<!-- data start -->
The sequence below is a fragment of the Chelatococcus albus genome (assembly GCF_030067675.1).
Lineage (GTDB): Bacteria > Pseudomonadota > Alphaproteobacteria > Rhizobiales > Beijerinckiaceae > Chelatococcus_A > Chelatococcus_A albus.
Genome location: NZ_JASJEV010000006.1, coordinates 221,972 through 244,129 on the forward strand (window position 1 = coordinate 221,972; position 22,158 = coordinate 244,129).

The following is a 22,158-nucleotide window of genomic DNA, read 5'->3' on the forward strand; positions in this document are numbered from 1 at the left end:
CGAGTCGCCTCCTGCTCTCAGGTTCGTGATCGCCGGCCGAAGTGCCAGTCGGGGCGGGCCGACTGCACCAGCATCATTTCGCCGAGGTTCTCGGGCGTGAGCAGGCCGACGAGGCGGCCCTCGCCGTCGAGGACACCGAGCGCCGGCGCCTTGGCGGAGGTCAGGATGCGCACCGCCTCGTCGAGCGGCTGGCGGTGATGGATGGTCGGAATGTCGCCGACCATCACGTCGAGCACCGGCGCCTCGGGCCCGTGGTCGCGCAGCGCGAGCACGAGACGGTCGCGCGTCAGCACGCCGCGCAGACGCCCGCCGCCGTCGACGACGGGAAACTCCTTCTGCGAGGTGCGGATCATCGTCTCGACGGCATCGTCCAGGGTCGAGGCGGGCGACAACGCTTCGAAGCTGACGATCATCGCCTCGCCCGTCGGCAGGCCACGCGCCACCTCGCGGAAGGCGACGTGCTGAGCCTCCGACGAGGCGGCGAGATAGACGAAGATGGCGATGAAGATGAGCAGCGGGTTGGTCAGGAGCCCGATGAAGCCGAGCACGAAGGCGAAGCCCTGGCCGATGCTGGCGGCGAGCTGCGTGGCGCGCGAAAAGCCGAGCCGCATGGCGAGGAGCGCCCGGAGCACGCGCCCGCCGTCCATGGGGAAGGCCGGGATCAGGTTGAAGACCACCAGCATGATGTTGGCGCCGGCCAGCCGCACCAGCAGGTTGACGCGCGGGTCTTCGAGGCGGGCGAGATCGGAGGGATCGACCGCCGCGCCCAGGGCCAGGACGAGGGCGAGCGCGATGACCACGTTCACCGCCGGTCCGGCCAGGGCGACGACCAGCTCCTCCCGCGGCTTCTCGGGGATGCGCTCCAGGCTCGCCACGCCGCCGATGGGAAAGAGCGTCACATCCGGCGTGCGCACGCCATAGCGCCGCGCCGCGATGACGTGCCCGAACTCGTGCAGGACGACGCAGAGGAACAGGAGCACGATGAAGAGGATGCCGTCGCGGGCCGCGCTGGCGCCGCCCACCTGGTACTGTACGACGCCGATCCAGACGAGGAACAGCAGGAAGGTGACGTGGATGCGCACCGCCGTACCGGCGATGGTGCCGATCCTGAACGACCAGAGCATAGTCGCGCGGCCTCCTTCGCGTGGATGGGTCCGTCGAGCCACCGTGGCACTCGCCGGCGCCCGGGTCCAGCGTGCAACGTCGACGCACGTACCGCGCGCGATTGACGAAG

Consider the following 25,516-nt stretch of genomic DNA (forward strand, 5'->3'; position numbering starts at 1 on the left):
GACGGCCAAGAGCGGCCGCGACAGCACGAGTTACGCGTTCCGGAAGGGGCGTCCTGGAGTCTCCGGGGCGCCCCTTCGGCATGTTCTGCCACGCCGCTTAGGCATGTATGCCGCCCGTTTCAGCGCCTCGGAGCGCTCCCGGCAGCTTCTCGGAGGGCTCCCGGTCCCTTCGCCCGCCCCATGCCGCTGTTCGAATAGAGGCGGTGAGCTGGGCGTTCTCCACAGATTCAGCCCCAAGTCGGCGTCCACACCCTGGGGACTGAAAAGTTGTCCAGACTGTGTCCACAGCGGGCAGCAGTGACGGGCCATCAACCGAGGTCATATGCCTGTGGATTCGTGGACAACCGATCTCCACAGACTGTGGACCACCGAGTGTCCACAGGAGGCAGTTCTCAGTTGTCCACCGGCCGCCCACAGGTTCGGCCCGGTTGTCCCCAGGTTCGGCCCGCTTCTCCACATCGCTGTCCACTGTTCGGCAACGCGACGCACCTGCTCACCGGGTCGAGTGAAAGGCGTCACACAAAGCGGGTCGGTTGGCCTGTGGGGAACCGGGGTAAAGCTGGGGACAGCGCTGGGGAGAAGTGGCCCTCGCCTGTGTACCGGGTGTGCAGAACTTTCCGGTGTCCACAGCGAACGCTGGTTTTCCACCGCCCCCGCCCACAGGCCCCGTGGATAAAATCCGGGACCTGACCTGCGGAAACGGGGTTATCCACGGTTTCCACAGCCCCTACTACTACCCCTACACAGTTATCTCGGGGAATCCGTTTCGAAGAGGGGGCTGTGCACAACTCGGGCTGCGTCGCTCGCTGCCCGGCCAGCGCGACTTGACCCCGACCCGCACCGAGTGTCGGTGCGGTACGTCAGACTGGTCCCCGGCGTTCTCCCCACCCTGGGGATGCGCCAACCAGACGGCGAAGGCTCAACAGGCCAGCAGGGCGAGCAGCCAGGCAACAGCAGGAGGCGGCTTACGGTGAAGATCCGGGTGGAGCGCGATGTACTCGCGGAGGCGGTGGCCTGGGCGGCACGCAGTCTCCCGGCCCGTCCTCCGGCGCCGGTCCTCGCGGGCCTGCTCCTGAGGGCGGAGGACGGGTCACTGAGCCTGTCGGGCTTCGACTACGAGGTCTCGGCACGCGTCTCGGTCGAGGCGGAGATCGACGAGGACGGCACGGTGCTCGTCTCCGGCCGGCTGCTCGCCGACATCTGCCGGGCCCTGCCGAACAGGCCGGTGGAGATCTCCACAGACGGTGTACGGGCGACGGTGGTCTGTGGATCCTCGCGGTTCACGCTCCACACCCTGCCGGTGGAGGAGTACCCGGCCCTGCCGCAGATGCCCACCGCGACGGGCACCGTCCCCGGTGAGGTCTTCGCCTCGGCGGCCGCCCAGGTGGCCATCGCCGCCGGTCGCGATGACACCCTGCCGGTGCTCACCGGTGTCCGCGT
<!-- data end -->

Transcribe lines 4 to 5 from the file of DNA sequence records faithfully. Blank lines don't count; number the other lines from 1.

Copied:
The following is a 22,158-nucleotide window of genomic DNA, read 5'->3' on the forward strand; positions in this document are numbered from 1 at the left end:
CGAGTCGCCTCCTGCTCTCAGGTTCGTGATCGCCGGCCGAAGTGCCAGTCGGGGCGGGCCGACTGCACCAGCATCATTTCGCCGAGGTTCTCGGGCGTGAGCAGGCCGACGAGGCGGCCCTCGCCGTCGAGGACACCGAGCGCCGGCGCCTTGGCGGAGGTCAGGATGCGCACCGCCTCGTCGAGCGGCTGGCGGTGATGGATGGTCGGAATGTCGCCGACCATCACGTCGAGCACCGGCGCCTCGGGCCCGTGGTCGCGCAGCGCGAGCACGAGACGGTCGCGCGTCAGCACGCCGCGCAGACGCCCGCCGCCGTCGACGACGGGAAACTCCTTCTGCGAGGTGCGGATCATCGTCTCGACGGCATCGTCCAGGGTCGAGGCGGGCGACAACGCTTCGAAGCTGACGATCATCGCCTCGCCCGTCGGCAGGCCACGCGCCACCTCGCGGAAGGCGACGTGCTGAGCCTCCGACGAGGCGGCGAGATAGACGAAGATGGCGATGAAGATGAGCAGCGGGTTGGTCAGGAGCCCGATGAAGCCGAGCACGAAGGCGAAGCCCTGGCCGATGCTGGCGGCGAGCTGCGTGGCGCGCGAAAAGCCGAGCCGCATGGCGAGGAGCGCCCGGAGCACGCGCCCGCCGTCCATGGGGAAGGCCGGGATCAGGTTGAAGACCACCAGCATGATGTTGGCGCCGGCCAGCCGCACCAGCAGGTTGACGCGCGGGTCTTCGAGGCGGGCGAGATCGGAGGGATCGACCGCCGCGCCCAGGGCCAGGACGAGGGCGAGCGCGATGACCACGTTCACCGCCGGTCCGGCCAGGGCGACGACCAGCTCCTCCCGCGGCTTCTCGGGGATGCGCTCCAGGCTCGCCACGCCGCCGATGGGAAAGAGCGTCACATCCGGCGTGCGCACGCCATAGCGCCGCGCCGCGATGACGTGCCCGAACTCGTGCAGGACGACGCAGAGGAACAGGAGCACGATGAAGAGGATGCCGTCGCGGGCCGCGCTGGCGCCGCCCACCTGGTACTGTACGACGCCGATCCAGACGAGGAACAGCAGGAAGGTGACGTGGATGCGCACCGCCGTACCGGCGATGGTGCCGATCCTGAACGACCAGAGCATAGTCGCGCGGCCTCCTTCGCGTGGATGGGTCCGTCGAGCCACCGTGGCACTCGCCGGCGCCCGGGTCCAGCGTGCAACGTCGACGCACGTACCGCGCGCGATTGACGAAG